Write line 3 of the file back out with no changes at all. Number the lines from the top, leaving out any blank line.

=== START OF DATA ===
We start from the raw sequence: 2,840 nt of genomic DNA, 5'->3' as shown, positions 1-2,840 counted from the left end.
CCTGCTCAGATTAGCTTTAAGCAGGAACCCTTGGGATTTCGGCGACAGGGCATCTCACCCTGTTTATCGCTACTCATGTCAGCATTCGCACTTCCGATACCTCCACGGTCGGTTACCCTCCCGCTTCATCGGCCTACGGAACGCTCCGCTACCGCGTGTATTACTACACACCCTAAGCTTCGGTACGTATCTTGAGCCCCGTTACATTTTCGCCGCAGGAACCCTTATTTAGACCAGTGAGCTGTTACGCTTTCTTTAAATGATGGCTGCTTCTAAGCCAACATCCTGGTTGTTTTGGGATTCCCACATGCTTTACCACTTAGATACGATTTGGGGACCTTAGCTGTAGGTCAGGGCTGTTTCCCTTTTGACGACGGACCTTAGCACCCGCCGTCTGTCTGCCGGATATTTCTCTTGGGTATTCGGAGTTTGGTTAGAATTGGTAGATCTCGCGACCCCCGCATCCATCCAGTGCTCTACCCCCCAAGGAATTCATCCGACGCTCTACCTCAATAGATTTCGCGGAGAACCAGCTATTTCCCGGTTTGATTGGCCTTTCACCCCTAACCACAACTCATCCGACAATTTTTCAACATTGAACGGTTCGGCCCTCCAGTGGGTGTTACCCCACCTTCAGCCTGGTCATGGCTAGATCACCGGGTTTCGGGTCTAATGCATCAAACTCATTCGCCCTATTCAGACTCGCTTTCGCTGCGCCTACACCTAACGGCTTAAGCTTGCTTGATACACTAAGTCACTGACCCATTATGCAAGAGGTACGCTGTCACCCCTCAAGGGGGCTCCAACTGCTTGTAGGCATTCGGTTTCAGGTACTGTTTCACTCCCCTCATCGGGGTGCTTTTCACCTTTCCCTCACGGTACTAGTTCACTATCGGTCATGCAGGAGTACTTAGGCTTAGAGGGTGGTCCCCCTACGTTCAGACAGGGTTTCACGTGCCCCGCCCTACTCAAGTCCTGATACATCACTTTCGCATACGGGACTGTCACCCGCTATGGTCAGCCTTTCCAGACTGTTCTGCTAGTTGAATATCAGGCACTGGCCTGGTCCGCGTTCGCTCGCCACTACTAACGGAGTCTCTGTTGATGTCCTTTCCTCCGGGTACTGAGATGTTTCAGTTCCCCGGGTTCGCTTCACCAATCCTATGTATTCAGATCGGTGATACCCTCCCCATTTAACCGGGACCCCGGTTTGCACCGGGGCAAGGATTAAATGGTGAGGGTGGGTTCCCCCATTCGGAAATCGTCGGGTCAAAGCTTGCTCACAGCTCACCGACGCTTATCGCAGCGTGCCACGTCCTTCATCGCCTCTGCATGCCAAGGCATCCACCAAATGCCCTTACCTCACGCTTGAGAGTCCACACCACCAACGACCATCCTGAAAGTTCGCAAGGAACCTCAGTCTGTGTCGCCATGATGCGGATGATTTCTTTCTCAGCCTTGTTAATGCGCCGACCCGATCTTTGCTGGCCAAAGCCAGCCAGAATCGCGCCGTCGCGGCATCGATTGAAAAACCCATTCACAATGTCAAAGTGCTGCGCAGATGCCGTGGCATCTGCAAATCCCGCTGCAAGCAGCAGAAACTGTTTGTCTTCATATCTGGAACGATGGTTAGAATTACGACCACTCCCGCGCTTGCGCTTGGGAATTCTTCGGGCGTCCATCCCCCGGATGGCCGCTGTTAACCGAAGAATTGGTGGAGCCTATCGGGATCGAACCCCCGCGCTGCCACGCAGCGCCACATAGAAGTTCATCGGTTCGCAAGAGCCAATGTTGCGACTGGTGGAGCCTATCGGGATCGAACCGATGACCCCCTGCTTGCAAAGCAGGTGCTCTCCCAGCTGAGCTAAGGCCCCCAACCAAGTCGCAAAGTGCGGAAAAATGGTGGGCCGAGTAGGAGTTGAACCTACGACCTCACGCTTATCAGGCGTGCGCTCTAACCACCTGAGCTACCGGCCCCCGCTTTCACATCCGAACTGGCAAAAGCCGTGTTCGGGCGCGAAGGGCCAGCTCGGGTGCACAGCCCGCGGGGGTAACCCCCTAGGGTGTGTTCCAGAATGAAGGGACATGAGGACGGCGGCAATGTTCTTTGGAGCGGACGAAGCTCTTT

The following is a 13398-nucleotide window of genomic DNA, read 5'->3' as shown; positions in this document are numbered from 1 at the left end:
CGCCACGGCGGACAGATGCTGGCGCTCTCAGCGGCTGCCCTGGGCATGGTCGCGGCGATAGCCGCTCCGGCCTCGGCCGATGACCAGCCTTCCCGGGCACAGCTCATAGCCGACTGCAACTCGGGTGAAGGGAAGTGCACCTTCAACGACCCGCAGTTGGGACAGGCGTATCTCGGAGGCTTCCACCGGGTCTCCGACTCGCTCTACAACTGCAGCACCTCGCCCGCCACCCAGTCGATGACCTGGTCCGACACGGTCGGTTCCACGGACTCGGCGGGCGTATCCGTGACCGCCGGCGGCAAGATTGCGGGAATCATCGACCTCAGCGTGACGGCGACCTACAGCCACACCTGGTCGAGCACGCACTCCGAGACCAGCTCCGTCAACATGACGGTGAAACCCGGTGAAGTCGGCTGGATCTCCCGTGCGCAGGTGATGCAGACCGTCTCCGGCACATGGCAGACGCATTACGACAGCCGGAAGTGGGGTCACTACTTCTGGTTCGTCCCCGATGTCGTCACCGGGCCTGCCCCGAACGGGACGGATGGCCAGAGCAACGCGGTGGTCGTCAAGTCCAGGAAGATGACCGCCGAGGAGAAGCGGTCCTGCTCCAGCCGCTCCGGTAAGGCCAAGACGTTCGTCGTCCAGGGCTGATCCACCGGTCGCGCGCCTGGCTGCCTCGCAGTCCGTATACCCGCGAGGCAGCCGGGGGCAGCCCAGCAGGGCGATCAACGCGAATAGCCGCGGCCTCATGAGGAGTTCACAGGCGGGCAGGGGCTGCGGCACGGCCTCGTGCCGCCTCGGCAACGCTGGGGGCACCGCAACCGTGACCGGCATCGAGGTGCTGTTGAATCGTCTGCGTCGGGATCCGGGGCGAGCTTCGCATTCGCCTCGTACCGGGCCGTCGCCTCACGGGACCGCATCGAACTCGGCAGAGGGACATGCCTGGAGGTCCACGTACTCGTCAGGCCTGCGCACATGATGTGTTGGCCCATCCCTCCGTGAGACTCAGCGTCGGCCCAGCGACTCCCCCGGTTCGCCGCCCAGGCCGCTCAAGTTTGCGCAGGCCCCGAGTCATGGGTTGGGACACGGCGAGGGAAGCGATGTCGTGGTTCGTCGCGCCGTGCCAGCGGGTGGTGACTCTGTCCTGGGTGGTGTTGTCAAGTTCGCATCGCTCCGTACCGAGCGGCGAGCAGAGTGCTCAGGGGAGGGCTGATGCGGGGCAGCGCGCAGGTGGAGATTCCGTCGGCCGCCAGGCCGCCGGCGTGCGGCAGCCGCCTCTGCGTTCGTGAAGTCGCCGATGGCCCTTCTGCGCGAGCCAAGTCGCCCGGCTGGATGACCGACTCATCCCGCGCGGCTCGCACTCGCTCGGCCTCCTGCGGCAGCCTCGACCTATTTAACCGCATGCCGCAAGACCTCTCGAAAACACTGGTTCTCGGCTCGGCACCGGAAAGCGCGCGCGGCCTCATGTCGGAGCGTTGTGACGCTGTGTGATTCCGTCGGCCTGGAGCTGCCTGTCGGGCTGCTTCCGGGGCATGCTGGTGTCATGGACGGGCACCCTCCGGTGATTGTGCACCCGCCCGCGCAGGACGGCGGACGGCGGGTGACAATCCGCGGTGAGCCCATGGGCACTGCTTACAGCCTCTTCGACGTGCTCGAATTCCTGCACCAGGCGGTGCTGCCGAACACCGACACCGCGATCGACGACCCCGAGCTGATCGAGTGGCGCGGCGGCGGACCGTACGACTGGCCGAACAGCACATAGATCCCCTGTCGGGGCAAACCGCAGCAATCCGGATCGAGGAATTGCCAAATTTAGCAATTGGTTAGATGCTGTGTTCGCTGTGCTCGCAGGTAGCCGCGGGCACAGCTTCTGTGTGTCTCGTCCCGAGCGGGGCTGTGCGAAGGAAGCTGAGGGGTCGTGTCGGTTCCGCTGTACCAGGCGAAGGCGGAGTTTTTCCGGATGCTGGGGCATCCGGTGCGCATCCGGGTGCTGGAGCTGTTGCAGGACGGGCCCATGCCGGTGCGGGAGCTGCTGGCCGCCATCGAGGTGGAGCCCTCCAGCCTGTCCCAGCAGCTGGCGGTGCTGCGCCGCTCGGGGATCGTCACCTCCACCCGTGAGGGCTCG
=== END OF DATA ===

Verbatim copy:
The following is a 13398-nucleotide window of genomic DNA, read 5'->3' as shown; positions in this document are numbered from 1 at the left end: